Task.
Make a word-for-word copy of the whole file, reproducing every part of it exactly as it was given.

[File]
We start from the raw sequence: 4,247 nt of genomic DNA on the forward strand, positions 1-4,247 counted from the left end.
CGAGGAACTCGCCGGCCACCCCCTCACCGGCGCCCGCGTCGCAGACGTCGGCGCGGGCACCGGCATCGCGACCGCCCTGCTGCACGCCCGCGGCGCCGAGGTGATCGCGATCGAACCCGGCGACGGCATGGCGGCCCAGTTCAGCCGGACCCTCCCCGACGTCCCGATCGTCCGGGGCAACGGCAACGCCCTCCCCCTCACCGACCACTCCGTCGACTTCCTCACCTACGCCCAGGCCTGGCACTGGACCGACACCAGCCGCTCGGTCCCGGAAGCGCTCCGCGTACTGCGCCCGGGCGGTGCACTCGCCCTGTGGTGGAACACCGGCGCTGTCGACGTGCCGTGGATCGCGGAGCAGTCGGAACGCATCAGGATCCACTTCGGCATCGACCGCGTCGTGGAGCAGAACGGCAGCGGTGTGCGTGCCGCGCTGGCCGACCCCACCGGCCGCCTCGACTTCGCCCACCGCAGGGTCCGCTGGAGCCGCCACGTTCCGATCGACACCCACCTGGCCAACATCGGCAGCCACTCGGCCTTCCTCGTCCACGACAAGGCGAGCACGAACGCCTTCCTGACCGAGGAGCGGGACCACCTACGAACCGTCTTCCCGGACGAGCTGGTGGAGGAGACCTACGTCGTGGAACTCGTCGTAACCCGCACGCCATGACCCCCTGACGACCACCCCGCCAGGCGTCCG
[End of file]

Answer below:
We start from the raw sequence: 4,247 nt of genomic DNA on the forward strand, positions 1-4,247 counted from the left end.
CGAGGAACTCGCCGGCCACCCCCTCACCGGCGCCCGCGTCGCAGACGTCGGCGCGGGCACCGGCATCGCGACCGCCCTGCTGCACGCCCGCGGCGCCGAGGTGATCGCGATCGAACCCGGCGACGGCATGGCGGCCCAGTTCAGCCGGACCCTCCCCGACGTCCCGATCGTCCGGGGCAACGGCAACGCCCTCCCCCTCACCGACCACTCCGTCGACTTCCTCACCTACGCCCAGGCCTGGCACTGGACCGACACCAGCCGCTCGGTCCCGGAAGCGCTCCGCGTACTGCGCCCGGGCGGTGCACTCGCCCTGTGGTGGAACACCGGCGCTGTCGACGTGCCGTGGATCGCGGAGCAGTCGGAACGCATCAGGATCCACTTCGGCATCGACCGCGTCGTGGAGCAGAACGGCAGCGGTGTGCGTGCCGCGCTGGCCGACCCCACCGGCCGCCTCGACTTCGCCCACCGCAGGGTCCGCTGGAGCCGCCACGTTCCGATCGACACCCACCTGGCCAACATCGGCAGCCACTCGGCCTTCCTCGTCCACGACAAGGCGAGCACGAACGCCTTCCTGACCGAGGAGCGGGACCACCTACGAACCGTCTTCCCGGACGAGCTGGTGGAGGAGACCTACGTCGTGGAACTCGTCGTAACCCGCACGCCATGACCCCCTGACGACCACCCCGCCAGGCGTCCG